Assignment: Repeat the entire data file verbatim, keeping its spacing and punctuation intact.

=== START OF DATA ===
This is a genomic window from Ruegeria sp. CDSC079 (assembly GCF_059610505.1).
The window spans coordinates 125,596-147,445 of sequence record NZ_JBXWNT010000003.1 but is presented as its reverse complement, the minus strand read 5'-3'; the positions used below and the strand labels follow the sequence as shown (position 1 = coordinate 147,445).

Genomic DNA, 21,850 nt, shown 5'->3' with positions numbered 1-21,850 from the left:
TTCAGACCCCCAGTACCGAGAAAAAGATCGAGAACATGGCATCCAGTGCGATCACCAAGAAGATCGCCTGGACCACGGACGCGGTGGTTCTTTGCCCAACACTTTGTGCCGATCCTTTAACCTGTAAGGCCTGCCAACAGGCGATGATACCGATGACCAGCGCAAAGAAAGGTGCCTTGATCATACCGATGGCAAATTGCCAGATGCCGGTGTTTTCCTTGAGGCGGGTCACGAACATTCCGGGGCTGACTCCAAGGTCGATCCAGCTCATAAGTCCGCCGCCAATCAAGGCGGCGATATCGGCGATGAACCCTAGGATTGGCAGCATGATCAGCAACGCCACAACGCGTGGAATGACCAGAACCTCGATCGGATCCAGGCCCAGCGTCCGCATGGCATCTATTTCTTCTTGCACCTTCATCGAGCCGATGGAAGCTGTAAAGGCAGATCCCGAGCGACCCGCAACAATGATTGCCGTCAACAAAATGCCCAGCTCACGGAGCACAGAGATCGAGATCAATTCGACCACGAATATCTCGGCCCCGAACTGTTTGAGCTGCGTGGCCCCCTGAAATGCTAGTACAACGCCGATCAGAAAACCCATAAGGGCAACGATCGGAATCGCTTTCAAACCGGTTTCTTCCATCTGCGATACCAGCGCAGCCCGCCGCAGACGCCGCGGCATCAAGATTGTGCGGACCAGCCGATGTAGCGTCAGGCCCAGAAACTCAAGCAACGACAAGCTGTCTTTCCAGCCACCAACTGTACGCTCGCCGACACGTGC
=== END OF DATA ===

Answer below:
This is a genomic window from Ruegeria sp. CDSC079 (assembly GCF_059610505.1).
The window spans coordinates 125,596-147,445 of sequence record NZ_JBXWNT010000003.1 but is presented as its reverse complement, the minus strand read 5'-3'; the positions used below and the strand labels follow the sequence as shown (position 1 = coordinate 147,445).

Genomic DNA, 21,850 nt, shown 5'->3' with positions numbered 1-21,850 from the left:
TTCAGACCCCCAGTACCGAGAAAAAGATCGAGAACATGGCATCCAGTGCGATCACCAAGAAGATCGCCTGGACCACGGACGCGGTGGTTCTTTGCCCAACACTTTGTGCCGATCCTTTAACCTGTAAGGCCTGCCAACAGGCGATGATACCGATGACCAGCGCAAAGAAAGGTGCCTTGATCATACCGATGGCAAATTGCCAGATGCCGGTGTTTTCCTTGAGGCGGGTCACGAACATTCCGGGGCTGACTCCAAGGTCGATCCAGCTCATAAGTCCGCCGCCAATCAAGGCGGCGATATCGGCGATGAACCCTAGGATTGGCAGCATGATCAGCAACGCCACAACGCGTGGAATGACCAGAACCTCGATCGGATCCAGGCCCAGCGTCCGCATGGCATCTATTTCTTCTTGCACCTTCATCGAGCCGATGGAAGCTGTAAAGGCAGATCCCGAGCGACCCGCAACAATGATTGCCGTCAACAAAATGCCCAGCTCACGGAGCACAGAGATCGAGATCAATTCGACCACGAATATCTCGGCCCCGAACTGTTTGAGCTGCGTGGCCCCCTGAAATGCTAGTACAACGCCGATCAGAAAACCCATAAGGGCAACGATCGGAATCGCTTTCAAACCGGTTTCTTCCATCTGCGATACCAGCGCAGCCCGCCGCAGACGCCGCGGCATCAAGATTGTGCGGACCAGCCGATGTAGCGTCAGGCCCAGAAACTCAAGCAACGACAAGCTGTCTTTCCAGCCACCAACTGTACGCTCGCCGACACGTGC